Overheard at the exhibition “Picasso Mania” at the Grand Palais: American man to American woman as he points to an erotic etching: “Do you recognize this?” Woman (looking bored): “No.” Man: “It’s on your breakfast plate every morning.”
The extent of Picasso’s influence – right down to the American breakfast table – is the subject of this entertaining exhibition full of works by other artists he inspired, along with some of his own.
The curators had a great idea for the first room of the exhibition: a large screen with a mosaic of video portraits of artists from around the
Seeing how different artists reacted to Picasso is great fun. Many made the man himself the center of their work. Chéri Samba satirizes Robert Doisneau’s famous photo of Picasso in his striped sailor’s jersey sitting at a table with “fingers” of bread in front of him. In Samba’s painted version (pictured at the top of this page) the fingers look more like penises in what I suppose is a nod to Picasso’s machismo. A map of Africa adorned with a mask floats in the background as reminder of the influence of African art on Picasso’s work.
Maurizio Cattelan represents the artist in
Just as Picasso obsessively copied – in his own style, of course – the paintings of some of his predecessors, notably Velázquez’s “Las Meninas,” many of his successors have made their own versions of Picasso’s work. These take up the bulk of the show.
David Hockney worshipped at the altar of Picasso with his usual intellectual approach, always with a touch of humor. In his engraving “Artist and Model” (1973-74), the naked model is Hockney himself, sitting across a table from the master, who wears, naturally, a striped jersey.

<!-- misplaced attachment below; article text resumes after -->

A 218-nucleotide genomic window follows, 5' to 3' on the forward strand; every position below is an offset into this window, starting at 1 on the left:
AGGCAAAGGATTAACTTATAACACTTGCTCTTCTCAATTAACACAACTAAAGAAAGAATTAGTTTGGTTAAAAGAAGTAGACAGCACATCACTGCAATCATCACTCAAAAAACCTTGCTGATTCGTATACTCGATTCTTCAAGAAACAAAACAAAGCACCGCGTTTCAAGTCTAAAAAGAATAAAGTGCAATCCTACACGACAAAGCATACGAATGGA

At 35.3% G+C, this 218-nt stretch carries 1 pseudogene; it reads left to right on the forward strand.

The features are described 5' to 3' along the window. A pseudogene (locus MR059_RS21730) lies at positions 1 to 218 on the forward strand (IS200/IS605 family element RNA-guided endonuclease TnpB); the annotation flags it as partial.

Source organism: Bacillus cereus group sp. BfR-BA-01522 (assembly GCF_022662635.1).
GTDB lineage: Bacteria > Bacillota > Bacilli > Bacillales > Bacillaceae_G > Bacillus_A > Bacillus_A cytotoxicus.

Hockney also paid homage to Picasso with his “Cubist” technique of breaking up a scene by taking multiple Polaroids of it and then putting it back together again. Among the several Picasso-influenced works by Hockney in the show is “The Jugglers, 24 June 2012,” an installation of 18 synchronized videos paying tribute to “Parade,” the famous Ballets Russes production for which Picasso designed the costumes, set and curtains.
This exhibition, exceptional for its inclusiveness, shows the work of far more non-white, non-male, non-Western artists than we are used to seeing in blockbuster shows in major art institutions. African American
painter Robert H. Colescott (1925-2009) is represented by “Les Demoiselles d’Alabama (Des Nudas)” (1985), a wry take on Picasso’s 1907 African-inspired “Les Demoiselles d’Avignon.” In Colescott’s version, some of Picasso’s pink-skinned ladies are now black, which simply seems appropriate. (The label for this painting notes that Colescott was the first African-American artist to officially represent the United States at the Venice Biennale, at the shockingly late date of 1997.)
“Les Demoiselles d’Avignon” also figures in a 1991 painting by another African-American artist, Faith Ringgold (b. 1930). In “Picasso’s Studio” (from the series “The French Collection,” part I, # 7), the artist (shirtless this
A number of Picasso’s works are on show for comparison’s sake. Near the end of the exhibition, an entire wall of late paintings participates in a general movement to rehabilitate the reputation of Picasso’s later
works, which in the past had often been dismissed by critics as not up to the artist’s standards.
The list of artists represented in the show is long and impressive: Yan Pei-Ming, Paul McCarthy, Niki de Saint Phalle, Cy Twombly, Robert Rauschenberg, Andy Warhol, Louise Nevelson, Roy Lichtenstein and so on. And, while we may not all have Picasso’s erotic etchings on our breakfast plates, “Picasso Mania” beautifully demonstrates how his work has seeped into the collective consciousness of artists of every stripe.